One of Britain’s best pollinating bee species has been spotted in Lincolnshire for the first time in more than 100 years.
The Andrena nitida species was seen buzzing around a new habitat area created by Beeswax Farming on the Nocton Estate, some eight miles south west of Lincoln.
The habitat area is part of Syngenta’s Operation Pollinator, an international biodiversity programme to boost the number of pollinating insects on commercial farms.
Although the species is relatively widespread through the south of England, bee entomologist Mike Edwards explained this was the first sighting of the Andrena nitida in Lincolnshire since 1900.
“Andrena nitida is one of the many solitary mining bee species that play such an important part in pollinating crops and wildflowers,” he said.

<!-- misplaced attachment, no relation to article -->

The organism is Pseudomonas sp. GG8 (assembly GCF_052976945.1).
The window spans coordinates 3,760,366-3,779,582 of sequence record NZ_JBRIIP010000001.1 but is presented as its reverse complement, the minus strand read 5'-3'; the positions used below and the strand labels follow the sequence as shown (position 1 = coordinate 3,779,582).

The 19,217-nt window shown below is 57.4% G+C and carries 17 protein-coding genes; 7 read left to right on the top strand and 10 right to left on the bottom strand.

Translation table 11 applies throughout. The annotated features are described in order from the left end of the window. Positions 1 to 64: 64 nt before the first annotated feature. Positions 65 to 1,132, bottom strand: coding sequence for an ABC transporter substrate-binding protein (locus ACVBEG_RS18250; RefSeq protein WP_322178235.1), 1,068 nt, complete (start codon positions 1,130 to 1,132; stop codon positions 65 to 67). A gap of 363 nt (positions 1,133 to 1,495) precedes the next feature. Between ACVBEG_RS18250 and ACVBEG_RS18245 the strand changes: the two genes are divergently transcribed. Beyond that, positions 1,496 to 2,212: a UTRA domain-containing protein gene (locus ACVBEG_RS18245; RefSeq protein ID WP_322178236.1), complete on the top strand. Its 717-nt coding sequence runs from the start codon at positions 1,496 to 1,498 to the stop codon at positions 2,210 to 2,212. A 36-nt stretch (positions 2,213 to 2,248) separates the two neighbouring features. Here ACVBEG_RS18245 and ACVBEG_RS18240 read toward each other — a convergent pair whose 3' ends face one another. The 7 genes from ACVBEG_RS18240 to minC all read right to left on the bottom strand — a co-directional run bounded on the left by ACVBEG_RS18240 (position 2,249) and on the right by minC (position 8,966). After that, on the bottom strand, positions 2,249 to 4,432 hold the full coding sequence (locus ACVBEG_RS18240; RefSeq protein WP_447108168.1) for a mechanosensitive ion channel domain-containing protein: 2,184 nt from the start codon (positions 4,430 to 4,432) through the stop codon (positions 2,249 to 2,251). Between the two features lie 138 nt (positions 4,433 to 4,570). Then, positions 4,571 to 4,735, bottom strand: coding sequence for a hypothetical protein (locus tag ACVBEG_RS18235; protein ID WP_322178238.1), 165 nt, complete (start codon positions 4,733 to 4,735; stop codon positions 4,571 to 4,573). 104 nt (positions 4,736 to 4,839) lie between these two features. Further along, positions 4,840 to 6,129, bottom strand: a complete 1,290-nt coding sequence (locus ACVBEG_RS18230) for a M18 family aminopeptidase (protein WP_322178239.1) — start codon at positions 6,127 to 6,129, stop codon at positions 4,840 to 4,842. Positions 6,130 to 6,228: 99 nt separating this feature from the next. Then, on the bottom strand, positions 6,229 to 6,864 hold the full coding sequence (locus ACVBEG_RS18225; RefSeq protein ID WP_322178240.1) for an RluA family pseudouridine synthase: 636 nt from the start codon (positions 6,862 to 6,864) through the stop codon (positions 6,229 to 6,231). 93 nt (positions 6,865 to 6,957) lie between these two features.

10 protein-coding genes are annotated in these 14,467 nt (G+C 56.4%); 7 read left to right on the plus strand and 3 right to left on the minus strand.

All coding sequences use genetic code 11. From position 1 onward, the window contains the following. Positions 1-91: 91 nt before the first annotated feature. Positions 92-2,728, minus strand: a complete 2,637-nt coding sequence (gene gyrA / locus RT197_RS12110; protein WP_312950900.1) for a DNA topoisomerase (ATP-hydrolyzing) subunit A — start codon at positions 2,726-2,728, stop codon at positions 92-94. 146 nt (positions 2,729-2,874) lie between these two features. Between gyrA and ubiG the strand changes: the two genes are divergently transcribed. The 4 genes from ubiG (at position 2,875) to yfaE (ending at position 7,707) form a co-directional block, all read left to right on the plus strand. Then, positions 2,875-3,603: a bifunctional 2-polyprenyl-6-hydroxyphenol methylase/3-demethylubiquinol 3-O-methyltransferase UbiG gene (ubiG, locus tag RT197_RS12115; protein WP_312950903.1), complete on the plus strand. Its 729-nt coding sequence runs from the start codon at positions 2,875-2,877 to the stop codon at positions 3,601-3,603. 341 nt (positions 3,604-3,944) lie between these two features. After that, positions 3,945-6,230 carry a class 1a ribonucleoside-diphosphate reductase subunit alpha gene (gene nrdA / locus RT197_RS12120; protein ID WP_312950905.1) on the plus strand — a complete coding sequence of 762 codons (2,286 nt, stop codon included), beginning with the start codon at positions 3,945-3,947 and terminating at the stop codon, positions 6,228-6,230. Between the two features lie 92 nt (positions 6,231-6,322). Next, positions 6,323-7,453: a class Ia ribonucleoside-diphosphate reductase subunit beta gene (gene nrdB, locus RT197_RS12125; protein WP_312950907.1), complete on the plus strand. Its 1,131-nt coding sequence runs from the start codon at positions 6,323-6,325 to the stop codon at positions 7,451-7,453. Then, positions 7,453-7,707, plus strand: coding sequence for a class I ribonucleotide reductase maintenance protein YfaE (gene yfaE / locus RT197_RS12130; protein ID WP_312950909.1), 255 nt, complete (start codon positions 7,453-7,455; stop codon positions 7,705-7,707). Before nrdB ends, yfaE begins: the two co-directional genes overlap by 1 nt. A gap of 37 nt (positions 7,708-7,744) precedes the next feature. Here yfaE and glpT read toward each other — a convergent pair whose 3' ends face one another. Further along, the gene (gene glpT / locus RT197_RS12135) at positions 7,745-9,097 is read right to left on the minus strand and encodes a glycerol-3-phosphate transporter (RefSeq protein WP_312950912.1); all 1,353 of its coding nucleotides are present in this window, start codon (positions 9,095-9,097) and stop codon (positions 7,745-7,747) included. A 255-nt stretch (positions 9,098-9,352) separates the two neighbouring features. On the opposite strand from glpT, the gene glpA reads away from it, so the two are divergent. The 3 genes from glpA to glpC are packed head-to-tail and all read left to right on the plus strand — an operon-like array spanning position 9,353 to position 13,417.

“They look very much like honeybees, however their behaviour on flowers, and the fact they carry large amounts of dry pollen as they fly from flower to flower, makes them extremely efficient pollinators.”
Mr Edwards said the increased diversity of the flower species at the Beeswax Farming site played an important part in attracting solitary bees.